Scientists are increasingly focused on finding renewable sources of power, and a researcher at MIT is working on putting together one such source that's primarily fueled by the sun and old yard waste. Andreas Mershin, a physicist and research affiliate at the MIT Center for Bits and Atoms, has just published a study in which he outlines the possibility of extracting the molecules responsible for photosynthesis from essentially worthless plants (like grass clippings) and using that to create an organic solar panel. Mershin claims that the extraction of the protein at the center of photosynthesis is a relatively simple task, but the challenge is getting that protein to continue providing energy outside of a plant.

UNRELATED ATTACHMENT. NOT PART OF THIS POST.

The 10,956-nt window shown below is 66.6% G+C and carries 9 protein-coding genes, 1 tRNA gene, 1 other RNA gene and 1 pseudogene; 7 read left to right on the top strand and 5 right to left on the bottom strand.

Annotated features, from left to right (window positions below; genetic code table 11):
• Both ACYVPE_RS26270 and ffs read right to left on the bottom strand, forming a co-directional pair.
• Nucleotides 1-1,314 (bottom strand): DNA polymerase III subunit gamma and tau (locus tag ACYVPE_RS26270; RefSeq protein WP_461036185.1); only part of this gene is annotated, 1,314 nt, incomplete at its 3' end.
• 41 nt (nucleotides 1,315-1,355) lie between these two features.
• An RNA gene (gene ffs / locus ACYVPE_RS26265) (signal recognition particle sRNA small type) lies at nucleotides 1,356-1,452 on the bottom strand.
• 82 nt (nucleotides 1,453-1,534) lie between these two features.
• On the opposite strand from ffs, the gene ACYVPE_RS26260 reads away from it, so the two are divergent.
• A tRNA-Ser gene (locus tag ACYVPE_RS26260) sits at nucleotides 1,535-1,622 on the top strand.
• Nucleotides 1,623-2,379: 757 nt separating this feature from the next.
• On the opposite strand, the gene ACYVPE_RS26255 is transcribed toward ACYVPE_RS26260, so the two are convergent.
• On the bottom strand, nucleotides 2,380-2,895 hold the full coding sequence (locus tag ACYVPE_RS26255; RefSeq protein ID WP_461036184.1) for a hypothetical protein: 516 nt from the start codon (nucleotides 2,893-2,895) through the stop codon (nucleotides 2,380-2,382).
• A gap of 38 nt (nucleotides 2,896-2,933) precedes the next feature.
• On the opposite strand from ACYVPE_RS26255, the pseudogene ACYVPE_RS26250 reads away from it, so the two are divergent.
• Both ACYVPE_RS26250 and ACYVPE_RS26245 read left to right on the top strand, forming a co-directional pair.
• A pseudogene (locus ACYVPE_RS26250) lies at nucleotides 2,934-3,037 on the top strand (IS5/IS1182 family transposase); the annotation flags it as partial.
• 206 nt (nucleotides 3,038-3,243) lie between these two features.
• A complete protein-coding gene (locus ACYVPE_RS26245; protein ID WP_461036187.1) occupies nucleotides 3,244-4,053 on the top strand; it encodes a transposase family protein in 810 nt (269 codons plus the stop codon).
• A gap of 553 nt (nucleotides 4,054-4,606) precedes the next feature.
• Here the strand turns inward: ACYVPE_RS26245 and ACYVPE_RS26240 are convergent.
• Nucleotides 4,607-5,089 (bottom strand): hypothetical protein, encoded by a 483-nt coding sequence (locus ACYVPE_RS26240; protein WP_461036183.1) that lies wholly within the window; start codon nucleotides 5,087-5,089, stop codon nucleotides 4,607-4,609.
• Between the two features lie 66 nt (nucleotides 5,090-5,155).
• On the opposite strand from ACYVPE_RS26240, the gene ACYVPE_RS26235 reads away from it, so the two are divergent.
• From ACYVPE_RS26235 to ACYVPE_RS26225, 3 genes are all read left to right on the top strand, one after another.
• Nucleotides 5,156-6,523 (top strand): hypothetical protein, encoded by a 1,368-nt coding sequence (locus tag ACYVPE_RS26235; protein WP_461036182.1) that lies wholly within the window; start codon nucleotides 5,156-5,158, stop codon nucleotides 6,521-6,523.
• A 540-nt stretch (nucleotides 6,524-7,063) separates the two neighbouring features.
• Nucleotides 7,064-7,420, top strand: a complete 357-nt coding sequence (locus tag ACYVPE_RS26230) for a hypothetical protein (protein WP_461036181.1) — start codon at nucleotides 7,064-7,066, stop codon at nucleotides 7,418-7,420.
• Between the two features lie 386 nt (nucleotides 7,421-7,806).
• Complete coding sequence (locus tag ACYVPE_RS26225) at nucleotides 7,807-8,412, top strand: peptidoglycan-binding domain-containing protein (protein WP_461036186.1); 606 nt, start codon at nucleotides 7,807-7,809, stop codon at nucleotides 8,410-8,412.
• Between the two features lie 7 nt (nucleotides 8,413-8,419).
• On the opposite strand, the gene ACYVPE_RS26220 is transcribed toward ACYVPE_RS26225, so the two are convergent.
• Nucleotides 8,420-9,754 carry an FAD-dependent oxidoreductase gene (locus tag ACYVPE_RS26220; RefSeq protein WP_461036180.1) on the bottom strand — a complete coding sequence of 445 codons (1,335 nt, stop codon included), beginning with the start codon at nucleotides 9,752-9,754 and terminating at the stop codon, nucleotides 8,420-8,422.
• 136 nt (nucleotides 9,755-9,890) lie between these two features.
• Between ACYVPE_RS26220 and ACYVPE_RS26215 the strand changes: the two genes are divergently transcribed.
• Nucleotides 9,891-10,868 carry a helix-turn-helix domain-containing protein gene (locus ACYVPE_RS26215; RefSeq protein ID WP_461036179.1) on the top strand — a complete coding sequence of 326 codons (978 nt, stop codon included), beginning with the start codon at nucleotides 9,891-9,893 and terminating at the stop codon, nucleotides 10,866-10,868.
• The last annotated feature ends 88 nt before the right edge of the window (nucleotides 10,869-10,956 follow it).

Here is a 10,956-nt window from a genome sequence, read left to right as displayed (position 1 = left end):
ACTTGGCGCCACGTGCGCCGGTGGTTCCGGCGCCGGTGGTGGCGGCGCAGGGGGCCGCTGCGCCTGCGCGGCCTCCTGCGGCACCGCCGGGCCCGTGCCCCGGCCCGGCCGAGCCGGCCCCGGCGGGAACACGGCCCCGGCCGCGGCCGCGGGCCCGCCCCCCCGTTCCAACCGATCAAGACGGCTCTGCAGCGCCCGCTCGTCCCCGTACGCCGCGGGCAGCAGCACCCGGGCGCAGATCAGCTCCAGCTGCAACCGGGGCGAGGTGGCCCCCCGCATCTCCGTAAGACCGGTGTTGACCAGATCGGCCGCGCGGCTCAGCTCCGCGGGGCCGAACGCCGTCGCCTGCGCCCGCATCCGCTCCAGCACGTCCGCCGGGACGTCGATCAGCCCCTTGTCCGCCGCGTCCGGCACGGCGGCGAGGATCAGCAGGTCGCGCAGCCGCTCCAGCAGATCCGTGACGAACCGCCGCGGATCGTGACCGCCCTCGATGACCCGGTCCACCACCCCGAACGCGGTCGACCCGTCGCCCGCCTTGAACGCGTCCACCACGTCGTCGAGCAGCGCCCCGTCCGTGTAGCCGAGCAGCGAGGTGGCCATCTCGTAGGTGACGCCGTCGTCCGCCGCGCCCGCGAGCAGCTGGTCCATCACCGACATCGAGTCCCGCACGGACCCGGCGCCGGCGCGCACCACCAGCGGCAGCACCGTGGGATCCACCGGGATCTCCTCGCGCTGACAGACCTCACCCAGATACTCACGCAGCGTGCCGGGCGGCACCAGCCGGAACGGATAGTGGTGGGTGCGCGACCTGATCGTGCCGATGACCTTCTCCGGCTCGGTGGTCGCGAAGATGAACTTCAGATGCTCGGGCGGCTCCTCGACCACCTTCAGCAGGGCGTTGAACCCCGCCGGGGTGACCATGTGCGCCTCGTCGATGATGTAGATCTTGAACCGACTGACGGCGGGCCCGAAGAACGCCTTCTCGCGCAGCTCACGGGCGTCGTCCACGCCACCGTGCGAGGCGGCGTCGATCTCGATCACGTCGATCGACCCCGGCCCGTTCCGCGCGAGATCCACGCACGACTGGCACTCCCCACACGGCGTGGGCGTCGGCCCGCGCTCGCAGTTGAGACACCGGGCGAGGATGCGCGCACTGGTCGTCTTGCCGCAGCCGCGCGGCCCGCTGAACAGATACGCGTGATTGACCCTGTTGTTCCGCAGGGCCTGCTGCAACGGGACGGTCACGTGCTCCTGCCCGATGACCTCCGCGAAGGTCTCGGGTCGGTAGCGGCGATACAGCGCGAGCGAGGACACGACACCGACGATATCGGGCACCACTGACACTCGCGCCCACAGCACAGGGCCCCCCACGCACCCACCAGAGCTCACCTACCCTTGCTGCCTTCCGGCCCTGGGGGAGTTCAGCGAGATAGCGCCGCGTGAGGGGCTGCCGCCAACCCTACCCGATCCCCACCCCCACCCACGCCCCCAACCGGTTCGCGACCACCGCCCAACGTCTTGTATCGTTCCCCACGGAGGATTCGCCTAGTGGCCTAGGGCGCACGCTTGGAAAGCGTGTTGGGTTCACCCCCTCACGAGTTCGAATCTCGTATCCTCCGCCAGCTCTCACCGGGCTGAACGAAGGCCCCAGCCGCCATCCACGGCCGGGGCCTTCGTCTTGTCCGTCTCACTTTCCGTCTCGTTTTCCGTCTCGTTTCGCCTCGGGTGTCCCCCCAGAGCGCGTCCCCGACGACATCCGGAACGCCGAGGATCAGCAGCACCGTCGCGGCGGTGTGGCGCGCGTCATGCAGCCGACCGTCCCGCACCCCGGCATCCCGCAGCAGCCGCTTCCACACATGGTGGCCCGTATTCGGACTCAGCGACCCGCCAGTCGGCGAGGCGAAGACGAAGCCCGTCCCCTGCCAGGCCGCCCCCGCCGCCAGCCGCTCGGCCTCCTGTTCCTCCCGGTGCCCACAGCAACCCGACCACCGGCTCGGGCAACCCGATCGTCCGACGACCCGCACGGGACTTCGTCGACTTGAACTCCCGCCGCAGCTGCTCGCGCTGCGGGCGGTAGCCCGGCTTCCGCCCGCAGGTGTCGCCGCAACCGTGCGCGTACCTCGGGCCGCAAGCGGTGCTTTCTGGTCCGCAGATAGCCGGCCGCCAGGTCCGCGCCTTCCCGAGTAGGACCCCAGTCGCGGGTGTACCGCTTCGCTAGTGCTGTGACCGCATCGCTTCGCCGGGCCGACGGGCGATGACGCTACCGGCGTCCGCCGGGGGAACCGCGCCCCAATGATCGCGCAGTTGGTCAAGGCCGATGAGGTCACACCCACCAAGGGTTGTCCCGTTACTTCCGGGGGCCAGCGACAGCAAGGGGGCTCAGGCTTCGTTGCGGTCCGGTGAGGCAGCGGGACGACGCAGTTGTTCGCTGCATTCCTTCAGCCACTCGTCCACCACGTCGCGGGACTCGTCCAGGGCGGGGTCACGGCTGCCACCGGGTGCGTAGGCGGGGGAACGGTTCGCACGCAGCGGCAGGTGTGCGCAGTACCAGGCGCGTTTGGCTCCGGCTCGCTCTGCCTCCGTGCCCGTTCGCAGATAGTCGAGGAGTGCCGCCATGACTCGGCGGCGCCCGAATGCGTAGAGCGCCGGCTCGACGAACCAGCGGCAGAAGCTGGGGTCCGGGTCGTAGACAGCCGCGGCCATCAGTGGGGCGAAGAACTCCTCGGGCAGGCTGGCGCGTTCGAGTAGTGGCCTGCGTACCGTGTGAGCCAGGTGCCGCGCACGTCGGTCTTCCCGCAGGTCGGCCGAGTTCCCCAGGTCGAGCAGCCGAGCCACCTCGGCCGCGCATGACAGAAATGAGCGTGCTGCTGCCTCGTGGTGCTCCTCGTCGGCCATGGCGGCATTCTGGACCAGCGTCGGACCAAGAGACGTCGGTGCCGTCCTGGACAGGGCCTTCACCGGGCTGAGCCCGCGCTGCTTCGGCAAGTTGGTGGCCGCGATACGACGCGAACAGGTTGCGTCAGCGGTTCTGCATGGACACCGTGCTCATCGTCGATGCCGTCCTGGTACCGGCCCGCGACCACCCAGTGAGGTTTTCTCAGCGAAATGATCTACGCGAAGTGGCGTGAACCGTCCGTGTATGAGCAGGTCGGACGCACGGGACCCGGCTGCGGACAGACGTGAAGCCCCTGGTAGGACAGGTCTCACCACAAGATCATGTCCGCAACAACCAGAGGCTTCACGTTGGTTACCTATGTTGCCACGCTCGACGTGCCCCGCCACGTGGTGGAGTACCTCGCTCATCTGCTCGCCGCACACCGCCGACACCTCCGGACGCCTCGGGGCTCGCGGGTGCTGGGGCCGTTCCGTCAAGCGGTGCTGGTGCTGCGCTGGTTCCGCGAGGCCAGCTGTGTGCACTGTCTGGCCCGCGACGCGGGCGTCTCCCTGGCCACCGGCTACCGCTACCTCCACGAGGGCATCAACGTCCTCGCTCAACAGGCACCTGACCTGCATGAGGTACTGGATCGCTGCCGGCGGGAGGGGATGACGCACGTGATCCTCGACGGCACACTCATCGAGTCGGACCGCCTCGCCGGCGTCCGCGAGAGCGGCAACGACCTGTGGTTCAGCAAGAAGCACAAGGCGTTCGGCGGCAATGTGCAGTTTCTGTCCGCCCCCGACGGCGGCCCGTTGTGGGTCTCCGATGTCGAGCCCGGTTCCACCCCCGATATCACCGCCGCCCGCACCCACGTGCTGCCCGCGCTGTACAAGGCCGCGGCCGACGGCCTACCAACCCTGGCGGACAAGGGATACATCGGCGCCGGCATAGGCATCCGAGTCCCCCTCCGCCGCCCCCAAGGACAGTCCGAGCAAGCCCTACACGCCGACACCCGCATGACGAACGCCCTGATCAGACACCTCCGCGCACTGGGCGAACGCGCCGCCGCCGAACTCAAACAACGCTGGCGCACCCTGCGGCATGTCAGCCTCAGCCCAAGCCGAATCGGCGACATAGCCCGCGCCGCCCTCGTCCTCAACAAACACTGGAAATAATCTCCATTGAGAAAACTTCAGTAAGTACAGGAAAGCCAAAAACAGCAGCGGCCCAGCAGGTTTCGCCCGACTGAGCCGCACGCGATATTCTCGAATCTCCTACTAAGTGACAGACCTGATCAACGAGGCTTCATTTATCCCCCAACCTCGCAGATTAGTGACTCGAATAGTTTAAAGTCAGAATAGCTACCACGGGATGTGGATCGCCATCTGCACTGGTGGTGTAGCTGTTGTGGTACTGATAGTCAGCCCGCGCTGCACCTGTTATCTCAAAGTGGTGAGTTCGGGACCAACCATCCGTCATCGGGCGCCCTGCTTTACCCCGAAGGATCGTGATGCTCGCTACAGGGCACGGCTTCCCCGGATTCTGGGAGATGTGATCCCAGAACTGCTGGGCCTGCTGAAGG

That's the problem that Mershin's team has been working on for a number of years, but he feels that they've created a process that allows for extraction, stabilization, and placement of the protein on a surface that still allows for a photosynthetic effect to take place. All people would need to buy is an inexpensive "stabilizing powder" that can be combined with the aforementioned plant waste to create a substance that can collect sunlight and convert it to solar power. Mershin hopes that this technology can be implemented in developing nations to provide a cheap source of electricity that almost anyone will have access to; he also wants it to be so simple that the directions would only consist of "one sheet of cartoon instructions, with no words." That's stil a ways off — even though the system is 10,000 times more efficient than previous versions, it only converts 0.1 percent of the sun's energy into electricity. With a little more time, though, increased efficiency to one percent would be good enough to be useful.